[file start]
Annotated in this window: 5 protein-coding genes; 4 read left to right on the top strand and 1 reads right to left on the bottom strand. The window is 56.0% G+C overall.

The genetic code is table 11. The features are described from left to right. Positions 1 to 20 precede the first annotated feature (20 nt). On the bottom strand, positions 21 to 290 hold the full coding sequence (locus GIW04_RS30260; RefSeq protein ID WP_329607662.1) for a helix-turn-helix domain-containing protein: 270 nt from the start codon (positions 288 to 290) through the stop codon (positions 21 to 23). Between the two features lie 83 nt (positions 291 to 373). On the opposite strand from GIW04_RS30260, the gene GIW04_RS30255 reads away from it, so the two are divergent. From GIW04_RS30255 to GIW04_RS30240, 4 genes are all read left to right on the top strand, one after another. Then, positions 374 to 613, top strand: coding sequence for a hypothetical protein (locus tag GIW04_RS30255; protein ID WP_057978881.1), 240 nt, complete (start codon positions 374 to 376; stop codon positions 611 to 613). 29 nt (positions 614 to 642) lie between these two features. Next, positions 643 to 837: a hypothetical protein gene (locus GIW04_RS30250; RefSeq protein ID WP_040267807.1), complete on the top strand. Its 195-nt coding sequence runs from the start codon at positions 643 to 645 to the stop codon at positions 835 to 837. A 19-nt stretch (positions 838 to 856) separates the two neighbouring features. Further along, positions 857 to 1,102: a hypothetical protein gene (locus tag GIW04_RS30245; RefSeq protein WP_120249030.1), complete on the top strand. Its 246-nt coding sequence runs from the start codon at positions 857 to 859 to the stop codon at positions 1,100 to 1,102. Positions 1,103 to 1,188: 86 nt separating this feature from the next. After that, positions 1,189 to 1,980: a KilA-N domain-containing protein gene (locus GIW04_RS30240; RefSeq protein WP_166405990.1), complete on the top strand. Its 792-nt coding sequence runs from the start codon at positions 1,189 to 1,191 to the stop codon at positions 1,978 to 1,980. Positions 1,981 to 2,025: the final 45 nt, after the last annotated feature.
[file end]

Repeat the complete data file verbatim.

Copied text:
Annotated in this window: 5 protein-coding genes; 4 read left to right on the top strand and 1 reads right to left on the bottom strand. The window is 56.0% G+C overall.

The genetic code is table 11. The features are described from left to right. Positions 1 to 20 precede the first annotated feature (20 nt). On the bottom strand, positions 21 to 290 hold the full coding sequence (locus GIW04_RS30260; RefSeq protein ID WP_329607662.1) for a helix-turn-helix domain-containing protein: 270 nt from the start codon (positions 288 to 290) through the stop codon (positions 21 to 23). Between the two features lie 83 nt (positions 291 to 373). On the opposite strand from GIW04_RS30260, the gene GIW04_RS30255 reads away from it, so the two are divergent. From GIW04_RS30255 to GIW04_RS30240, 4 genes are all read left to right on the top strand, one after another. Then, positions 374 to 613, top strand: coding sequence for a hypothetical protein (locus tag GIW04_RS30255; protein ID WP_057978881.1), 240 nt, complete (start codon positions 374 to 376; stop codon positions 611 to 613). 29 nt (positions 614 to 642) lie between these two features. Next, positions 643 to 837: a hypothetical protein gene (locus GIW04_RS30250; RefSeq protein ID WP_040267807.1), complete on the top strand. Its 195-nt coding sequence runs from the start codon at positions 643 to 645 to the stop codon at positions 835 to 837. A 19-nt stretch (positions 838 to 856) separates the two neighbouring features. Further along, positions 857 to 1,102: a hypothetical protein gene (locus tag GIW04_RS30245; RefSeq protein WP_120249030.1), complete on the top strand. Its 246-nt coding sequence runs from the start codon at positions 857 to 859 to the stop codon at positions 1,100 to 1,102. Positions 1,103 to 1,188: 86 nt separating this feature from the next. After that, positions 1,189 to 1,980: a KilA-N domain-containing protein gene (locus GIW04_RS30240; RefSeq protein WP_166405990.1), complete on the top strand. Its 792-nt coding sequence runs from the start codon at positions 1,189 to 1,191 to the stop codon at positions 1,978 to 1,980. Positions 1,981 to 2,025: the final 45 nt, after the last annotated feature.